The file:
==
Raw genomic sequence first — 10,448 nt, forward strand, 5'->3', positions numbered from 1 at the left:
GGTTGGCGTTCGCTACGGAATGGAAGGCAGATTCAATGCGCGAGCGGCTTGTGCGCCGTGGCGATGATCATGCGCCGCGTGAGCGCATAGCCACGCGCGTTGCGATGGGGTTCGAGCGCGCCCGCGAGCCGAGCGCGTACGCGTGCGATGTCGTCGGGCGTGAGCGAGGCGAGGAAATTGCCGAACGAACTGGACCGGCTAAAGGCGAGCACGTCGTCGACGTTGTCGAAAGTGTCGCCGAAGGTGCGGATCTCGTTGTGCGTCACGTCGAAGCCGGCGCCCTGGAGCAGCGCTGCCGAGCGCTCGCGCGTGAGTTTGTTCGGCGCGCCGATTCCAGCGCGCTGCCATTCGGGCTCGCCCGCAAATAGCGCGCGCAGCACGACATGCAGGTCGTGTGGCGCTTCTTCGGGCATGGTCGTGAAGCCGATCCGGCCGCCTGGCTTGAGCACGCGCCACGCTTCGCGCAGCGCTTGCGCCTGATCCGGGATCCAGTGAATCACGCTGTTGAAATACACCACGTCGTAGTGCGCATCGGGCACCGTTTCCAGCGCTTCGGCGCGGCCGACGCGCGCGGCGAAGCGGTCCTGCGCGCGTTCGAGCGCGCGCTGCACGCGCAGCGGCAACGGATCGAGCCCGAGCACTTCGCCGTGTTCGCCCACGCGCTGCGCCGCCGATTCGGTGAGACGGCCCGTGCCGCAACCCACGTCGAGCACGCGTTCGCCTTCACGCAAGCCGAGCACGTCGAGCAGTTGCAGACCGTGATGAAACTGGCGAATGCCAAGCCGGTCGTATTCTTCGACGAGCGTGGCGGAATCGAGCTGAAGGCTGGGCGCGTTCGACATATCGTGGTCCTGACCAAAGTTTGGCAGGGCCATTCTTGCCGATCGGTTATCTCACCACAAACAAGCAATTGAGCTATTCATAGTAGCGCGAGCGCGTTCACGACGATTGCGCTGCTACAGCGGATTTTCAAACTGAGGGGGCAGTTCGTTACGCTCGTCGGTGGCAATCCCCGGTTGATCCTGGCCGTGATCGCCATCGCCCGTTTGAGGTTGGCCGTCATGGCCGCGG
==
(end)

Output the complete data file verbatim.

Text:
Raw genomic sequence first — 10,448 nt, forward strand, 5'->3', positions numbered from 1 at the left:
GGTTGGCGTTCGCTACGGAATGGAAGGCAGATTCAATGCGCGAGCGGCTTGTGCGCCGTGGCGATGATCATGCGCCGCGTGAGCGCATAGCCACGCGCGTTGCGATGGGGTTCGAGCGCGCCCGCGAGCCGAGCGCGTACGCGTGCGATGTCGTCGGGCGTGAGCGAGGCGAGGAAATTGCCGAACGAACTGGACCGGCTAAAGGCGAGCACGTCGTCGACGTTGTCGAAAGTGTCGCCGAAGGTGCGGATCTCGTTGTGCGTCACGTCGAAGCCGGCGCCCTGGAGCAGCGCTGCCGAGCGCTCGCGCGTGAGTTTGTTCGGCGCGCCGATTCCAGCGCGCTGCCATTCGGGCTCGCCCGCAAATAGCGCGCGCAGCACGACATGCAGGTCGTGTGGCGCTTCTTCGGGCATGGTCGTGAAGCCGATCCGGCCGCCTGGCTTGAGCACGCGCCACGCTTCGCGCAGCGCTTGCGCCTGATCCGGGATCCAGTGAATCACGCTGTTGAAATACACCACGTCGTAGTGCGCATCGGGCACCGTTTCCAGCGCTTCGGCGCGGCCGACGCGCGCGGCGAAGCGGTCCTGCGCGCGTTCGAGCGCGCGCTGCACGCGCAGCGGCAACGGATCGAGCCCGAGCACTTCGCCGTGTTCGCCCACGCGCTGCGCCGCCGATTCGGTGAGACGGCCCGTGCCGCAACCCACGTCGAGCACGCGTTCGCCTTCACGCAAGCCGAGCACGTCGAGCAGTTGCAGACCGTGATGAAACTGGCGAATGCCAAGCCGGTCGTATTCTTCGACGAGCGTGGCGGAATCGAGCTGAAGGCTGGGCGCGTTCGACATATCGTGGTCCTGACCAAAGTTTGGCAGGGCCATTCTTGCCGATCGGTTATCTCACCACAAACAAGCAATTGAGCTATTCATAGTAGCGCGAGCGCGTTCACGACGATTGCGCTGCTACAGCGGATTTTCAAACTGAGGGGGCAGTTCGTTACGCTCGTCGGTGGCAATCCCCGGTTGATCCTGGCCGTGATCGCCATCGCCCGTTTGAGGTTGGCCGTCATGGCCGCGG